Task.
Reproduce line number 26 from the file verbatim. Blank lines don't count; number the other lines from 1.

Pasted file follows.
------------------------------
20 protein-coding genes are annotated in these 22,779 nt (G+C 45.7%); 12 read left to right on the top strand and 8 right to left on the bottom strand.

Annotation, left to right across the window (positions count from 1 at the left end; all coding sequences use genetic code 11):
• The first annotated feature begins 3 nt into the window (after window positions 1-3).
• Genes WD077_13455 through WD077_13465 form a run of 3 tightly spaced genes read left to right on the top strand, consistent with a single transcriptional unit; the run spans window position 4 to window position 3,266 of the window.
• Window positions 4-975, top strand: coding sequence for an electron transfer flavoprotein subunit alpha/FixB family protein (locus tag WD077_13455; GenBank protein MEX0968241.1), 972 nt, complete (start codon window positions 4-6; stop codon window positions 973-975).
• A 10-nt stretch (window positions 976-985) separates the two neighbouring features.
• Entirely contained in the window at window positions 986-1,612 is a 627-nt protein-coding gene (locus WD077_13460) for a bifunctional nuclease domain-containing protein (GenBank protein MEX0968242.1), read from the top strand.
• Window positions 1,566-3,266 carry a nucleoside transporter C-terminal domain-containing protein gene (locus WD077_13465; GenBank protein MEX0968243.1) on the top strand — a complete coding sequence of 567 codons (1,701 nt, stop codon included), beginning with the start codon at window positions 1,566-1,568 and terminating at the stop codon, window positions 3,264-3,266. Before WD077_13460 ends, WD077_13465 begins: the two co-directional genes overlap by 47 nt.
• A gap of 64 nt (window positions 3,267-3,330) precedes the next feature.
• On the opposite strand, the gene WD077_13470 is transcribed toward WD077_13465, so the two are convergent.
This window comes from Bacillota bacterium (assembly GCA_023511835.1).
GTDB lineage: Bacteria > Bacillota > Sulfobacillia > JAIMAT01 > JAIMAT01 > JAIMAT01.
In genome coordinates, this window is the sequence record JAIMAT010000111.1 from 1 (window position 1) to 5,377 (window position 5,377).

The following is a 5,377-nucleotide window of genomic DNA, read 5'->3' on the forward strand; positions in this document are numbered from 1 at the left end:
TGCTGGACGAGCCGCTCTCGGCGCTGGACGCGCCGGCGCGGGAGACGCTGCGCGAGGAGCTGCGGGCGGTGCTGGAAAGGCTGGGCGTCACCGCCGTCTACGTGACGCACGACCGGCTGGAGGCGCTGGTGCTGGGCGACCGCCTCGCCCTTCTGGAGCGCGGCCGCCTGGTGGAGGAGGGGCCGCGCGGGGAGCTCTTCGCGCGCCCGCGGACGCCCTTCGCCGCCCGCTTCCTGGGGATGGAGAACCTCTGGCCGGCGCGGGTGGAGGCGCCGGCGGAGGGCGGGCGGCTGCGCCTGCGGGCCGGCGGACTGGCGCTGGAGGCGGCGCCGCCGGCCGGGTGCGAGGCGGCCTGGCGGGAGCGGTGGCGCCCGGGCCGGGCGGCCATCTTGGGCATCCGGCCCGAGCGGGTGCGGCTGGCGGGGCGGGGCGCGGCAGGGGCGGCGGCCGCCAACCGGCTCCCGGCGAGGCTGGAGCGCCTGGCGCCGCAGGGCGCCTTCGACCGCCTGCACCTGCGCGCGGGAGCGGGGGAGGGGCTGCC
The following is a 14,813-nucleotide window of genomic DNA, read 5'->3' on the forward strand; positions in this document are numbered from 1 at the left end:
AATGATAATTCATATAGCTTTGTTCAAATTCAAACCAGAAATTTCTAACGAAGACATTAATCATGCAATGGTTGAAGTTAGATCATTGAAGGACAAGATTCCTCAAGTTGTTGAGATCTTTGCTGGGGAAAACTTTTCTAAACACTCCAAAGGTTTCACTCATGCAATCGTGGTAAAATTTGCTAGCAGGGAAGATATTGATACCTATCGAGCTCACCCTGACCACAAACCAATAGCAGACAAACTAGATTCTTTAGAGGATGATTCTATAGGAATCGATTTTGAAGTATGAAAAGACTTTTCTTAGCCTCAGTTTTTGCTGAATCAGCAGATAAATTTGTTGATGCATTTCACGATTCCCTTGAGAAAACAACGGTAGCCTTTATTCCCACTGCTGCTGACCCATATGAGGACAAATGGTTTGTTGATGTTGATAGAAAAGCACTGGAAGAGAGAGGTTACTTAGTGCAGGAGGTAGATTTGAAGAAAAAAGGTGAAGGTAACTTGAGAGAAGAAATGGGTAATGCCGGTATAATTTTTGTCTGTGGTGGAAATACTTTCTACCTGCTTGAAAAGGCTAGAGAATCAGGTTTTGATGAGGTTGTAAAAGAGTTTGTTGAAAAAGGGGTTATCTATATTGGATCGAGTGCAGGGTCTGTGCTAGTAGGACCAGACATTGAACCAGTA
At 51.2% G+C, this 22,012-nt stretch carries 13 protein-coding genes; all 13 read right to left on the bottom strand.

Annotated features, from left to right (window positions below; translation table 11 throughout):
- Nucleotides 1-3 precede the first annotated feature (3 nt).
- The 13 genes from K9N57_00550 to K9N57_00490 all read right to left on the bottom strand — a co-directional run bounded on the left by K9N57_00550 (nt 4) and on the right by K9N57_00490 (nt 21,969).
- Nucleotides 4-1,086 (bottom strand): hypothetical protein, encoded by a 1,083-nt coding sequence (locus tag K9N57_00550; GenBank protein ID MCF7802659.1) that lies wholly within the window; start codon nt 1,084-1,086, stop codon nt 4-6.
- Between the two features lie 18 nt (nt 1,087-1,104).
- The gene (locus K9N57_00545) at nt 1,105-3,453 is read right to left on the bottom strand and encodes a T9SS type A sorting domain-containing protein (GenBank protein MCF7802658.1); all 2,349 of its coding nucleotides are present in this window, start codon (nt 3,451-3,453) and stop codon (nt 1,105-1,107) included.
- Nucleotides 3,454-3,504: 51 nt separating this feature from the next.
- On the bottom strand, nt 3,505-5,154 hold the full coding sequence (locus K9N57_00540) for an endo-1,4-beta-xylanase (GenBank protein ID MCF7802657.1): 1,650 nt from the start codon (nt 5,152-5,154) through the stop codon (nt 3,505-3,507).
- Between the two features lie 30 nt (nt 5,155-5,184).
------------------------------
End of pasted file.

- On the bottom strand, nt 3,505-5,154 hold the full coding sequence (locus K9N57_00540) for an endo-1,4-beta-xylanase (GenBank protein ID MCF7802657.1): 1,650 nt from the start codon (nt 5,152-5,154) through the stop codon (nt 3,505-3,507).